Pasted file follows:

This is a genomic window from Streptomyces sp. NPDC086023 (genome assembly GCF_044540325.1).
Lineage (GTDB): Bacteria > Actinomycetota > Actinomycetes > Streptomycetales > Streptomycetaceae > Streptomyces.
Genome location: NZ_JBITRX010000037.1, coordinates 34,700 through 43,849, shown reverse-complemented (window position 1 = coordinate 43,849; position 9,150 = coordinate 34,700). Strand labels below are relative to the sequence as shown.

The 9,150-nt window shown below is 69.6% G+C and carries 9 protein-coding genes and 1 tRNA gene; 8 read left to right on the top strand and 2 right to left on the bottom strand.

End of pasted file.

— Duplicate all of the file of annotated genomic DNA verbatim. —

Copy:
This is a genomic window from Streptomyces sp. NPDC086023 (genome assembly GCF_044540325.1).
Lineage (GTDB): Bacteria > Actinomycetota > Actinomycetes > Streptomycetales > Streptomycetaceae > Streptomyces.
Genome location: NZ_JBITRX010000037.1, coordinates 34,700 through 43,849, shown reverse-complemented (window position 1 = coordinate 43,849; position 9,150 = coordinate 34,700). Strand labels below are relative to the sequence as shown.

The 9,150-nt window shown below is 69.6% G+C and carries 9 protein-coding genes and 1 tRNA gene; 8 read left to right on the top strand and 2 right to left on the bottom strand.